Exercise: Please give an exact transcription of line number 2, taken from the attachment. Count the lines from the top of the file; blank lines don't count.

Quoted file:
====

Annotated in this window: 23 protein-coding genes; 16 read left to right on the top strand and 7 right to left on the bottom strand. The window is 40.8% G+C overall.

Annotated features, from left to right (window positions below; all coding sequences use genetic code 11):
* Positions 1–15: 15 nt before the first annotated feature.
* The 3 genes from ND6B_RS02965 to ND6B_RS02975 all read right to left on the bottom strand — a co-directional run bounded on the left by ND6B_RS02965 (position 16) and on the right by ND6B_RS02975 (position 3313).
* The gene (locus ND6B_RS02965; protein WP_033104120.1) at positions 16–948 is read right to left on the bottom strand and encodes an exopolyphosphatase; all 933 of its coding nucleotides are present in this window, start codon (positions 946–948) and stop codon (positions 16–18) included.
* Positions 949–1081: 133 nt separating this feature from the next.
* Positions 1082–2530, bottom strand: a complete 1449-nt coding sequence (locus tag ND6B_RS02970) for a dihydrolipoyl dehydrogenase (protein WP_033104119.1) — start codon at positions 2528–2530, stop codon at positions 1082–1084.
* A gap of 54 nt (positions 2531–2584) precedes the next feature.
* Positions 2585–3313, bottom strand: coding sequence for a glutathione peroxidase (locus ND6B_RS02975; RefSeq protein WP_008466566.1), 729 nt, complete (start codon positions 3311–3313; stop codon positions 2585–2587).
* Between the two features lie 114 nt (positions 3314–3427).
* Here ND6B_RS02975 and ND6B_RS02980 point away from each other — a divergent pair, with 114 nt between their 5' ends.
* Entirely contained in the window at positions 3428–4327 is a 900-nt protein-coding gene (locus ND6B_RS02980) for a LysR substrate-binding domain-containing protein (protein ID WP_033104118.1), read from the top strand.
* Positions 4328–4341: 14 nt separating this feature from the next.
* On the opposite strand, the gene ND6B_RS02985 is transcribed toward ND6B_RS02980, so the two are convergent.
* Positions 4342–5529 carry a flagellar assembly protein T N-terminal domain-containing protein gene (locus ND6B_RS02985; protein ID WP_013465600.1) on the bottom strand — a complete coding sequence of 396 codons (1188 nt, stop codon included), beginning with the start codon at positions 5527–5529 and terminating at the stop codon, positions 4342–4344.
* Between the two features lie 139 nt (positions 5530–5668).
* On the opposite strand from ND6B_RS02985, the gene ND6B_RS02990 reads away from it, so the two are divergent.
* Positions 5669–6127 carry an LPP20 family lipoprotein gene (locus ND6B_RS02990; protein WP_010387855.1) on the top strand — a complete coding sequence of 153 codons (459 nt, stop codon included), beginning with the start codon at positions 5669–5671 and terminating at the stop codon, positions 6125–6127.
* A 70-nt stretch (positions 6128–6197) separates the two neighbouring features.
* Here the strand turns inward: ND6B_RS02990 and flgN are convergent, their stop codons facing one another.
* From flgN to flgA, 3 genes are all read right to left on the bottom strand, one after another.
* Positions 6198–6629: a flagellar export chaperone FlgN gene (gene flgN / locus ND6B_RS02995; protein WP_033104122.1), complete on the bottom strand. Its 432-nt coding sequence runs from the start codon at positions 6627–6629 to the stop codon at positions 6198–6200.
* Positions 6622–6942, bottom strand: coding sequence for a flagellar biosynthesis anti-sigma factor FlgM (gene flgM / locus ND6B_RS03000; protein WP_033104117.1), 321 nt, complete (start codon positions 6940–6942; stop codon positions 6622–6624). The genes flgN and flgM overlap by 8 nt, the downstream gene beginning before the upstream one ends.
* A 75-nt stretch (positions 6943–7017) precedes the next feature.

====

Annotated features, from left to right (window positions below; all coding sequences use genetic code 11):